Janella: Yes, music and returning to all the things that inspire me for a particular project always get the wheels turning for me! Sometimes it really is a matter of getting excited about the story again, which can be difficult if you’ve looked at a book again and again and AGAIN. And when it’s not a simple matter of regaining excitement and I’m just really stuck for reasons my muse won’t tell me, I actually take the difficult scene(s) out of the whole MS to give it its own separate doc, change up the background and font, and voila. The scene I was stuck on all of a sudden looks drastically different, and is somehow more manageable to move forward with now that it has its own breathing space. It’s like trying to hear the whole story from a crowded room of witnesses—most times, it’s easier to get a clearer picture when it’s one-on-one rather than talking to the whole crowd all at once. Sometime you just have to trick yourself out of your stuck-ness, and it’ll make you see things in a different way!
Ashley: When I’m not motivated, sometimes it’s a sign that I am stuck and haven’t realized there’s a problem with the new scene I came up with or the midpoint I thought I’d figured out. But sometimes, it’s fear that’s holding me hostage. Fear I’m going to get it wrong again, or fear that I’ll revise and it still won’t be good. So I take to my writing notebook, and I write about what I’m feeling. Why I’m not motivated, what I’m afraid of, etc. and try to write my way out of that fear.
Janella: Yes, fear is also a big part of my lack of motivation. Fear and self-doubt reign supreme when we’re already feeling unsure about EVERYTHING—from “Will this book get me an agent?” to “Will it get me a book deal?” to “Is this book even good?” until every question begins to pile up and stop you in place. Which perfectly leads into the next revision woe…
WHEN YOU’RE FEELING LIKE THE BOOK IS TOO BROKEN TO FIX…
You’ve listened to your playlist so much it haunts your dreams. You’ve taken a lot of baths and filled an entire notebook with brainstorming and journaling, and you’ve got some solutions you feel pretty good about. You start revising, and you’re feeling good…but then you hit a wall. It feels wrong. The changes you made fixed one set of problems, but now there’s a whole new set, and they look way bigger and scarier than before.
You could have even finished the revision, but now draft number two looks way more like draft number one than the shiny, pretty, polished book you had in your head the whole time.
Heck, maybe you even did all the listening and thinking and bath-taking you could, and now your skin is pruned for life and you smell nice, but you still didn’t find the solutions that felt right.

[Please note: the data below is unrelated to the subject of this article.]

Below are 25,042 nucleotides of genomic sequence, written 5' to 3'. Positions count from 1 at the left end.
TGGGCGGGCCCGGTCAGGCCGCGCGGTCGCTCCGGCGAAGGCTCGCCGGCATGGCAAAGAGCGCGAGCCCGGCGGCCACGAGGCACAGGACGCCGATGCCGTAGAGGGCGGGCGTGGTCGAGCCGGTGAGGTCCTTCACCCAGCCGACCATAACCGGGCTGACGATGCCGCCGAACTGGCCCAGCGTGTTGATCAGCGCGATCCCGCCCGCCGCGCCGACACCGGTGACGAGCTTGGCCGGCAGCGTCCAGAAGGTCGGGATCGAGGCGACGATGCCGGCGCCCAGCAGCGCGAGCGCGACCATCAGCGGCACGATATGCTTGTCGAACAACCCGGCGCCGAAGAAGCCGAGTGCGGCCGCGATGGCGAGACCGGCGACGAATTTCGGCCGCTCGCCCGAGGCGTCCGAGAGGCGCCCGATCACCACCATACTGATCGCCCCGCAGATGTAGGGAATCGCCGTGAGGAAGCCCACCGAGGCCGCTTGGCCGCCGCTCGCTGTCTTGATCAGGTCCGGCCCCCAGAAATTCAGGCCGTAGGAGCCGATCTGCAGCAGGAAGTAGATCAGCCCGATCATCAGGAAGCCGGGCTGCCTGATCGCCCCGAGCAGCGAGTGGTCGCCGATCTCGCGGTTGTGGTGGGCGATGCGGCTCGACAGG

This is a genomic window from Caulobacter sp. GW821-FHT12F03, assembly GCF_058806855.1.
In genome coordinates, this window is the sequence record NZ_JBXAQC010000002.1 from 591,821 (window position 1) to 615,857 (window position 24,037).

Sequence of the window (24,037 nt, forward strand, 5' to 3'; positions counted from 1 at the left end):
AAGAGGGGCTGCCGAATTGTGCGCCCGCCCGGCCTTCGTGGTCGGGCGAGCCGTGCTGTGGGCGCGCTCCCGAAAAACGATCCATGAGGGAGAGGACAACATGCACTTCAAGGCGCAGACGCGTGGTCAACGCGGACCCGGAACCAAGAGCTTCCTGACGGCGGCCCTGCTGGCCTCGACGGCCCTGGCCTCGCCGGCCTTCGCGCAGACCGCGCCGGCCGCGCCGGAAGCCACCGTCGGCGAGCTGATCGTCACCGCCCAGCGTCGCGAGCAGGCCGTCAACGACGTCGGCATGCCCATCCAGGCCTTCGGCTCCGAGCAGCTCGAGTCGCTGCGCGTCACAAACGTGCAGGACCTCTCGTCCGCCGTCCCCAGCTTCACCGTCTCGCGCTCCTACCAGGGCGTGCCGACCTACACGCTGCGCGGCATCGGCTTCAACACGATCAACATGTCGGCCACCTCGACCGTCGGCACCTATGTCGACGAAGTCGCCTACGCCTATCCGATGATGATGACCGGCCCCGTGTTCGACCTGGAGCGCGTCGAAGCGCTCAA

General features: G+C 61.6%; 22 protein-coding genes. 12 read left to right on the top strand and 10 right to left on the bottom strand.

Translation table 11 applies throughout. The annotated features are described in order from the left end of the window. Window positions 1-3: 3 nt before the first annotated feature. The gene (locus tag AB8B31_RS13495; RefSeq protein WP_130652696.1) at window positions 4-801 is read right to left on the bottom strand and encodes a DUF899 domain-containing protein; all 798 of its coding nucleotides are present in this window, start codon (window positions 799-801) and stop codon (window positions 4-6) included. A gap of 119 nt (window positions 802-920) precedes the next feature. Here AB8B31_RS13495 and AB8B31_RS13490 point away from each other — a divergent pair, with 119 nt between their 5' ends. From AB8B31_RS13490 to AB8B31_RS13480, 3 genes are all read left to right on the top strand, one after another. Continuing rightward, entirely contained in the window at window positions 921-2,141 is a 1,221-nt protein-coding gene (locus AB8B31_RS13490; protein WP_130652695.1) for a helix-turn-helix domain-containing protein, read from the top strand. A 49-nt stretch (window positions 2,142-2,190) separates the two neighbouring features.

There are too many cracks, too many pieces, and not nearly enough glue. You’re better off giving up and throwing it all away, because no matter what you do, there’s no putting it back together. All the revising in the world will still leave you with a heap of mess that no one wants.
Ashley: This is a feeling I know SO WELL. I feel like burning everything to the ground. So the best thing for me? Put down the matches and the kerosene and walk away. Just leave it be. Put a blanket over the mess, and pretend it’s not there. Watch something on Netflix, or read a really good book, go out with friends or take a nap. I try to keep that pile out of sight, out of mind, maybe only for a day or two, maybe a week if I can afford it. Then, I take another look. Most of the time, it’s not as bad as I thought it was, cause anxiety is a liar, and I was spiraling on a bad day. Like, listen, it’s still a mess, but it’s a fixable mess. I just have to take it one piece at a time.
Sometimes, I take another look and…it’s bad. It’s almost beyond repair. But there are a few pieces that still look pretty good. I need to throw most of them away, but those three right there, I can use those to make something better. Now, this is often the result of me not seeing things for what they were when I started revising the first draft–holding on to too many pieces that were never going to fit. Not wanting to make an entirely new skeleton with just one measly bone, even though the rest of them were too small, too frail, and I had way too many phalanges and no skull. (Oh, we’re talking about books? Not creating monsters? Well this is embarrassing…)
But seriously, sometimes it is too broken to be put back together the way you wanted to–but that doesn’t mean it’s too broken, period. You thought you were building a house but you were actually building a castle. Now you just need to rearrange. Take the time to create a new plan of attack, then get to work.
Janella: I SO agree with Ashley on the necessity of taking a break when you feel like you’re working with a literal trashfire. It’s not. I have to remind myself that I just think it is because in that moment, nothing seems to be working. And when one bad thing leads to another, it can feel like nothing is or ever will be salvageable.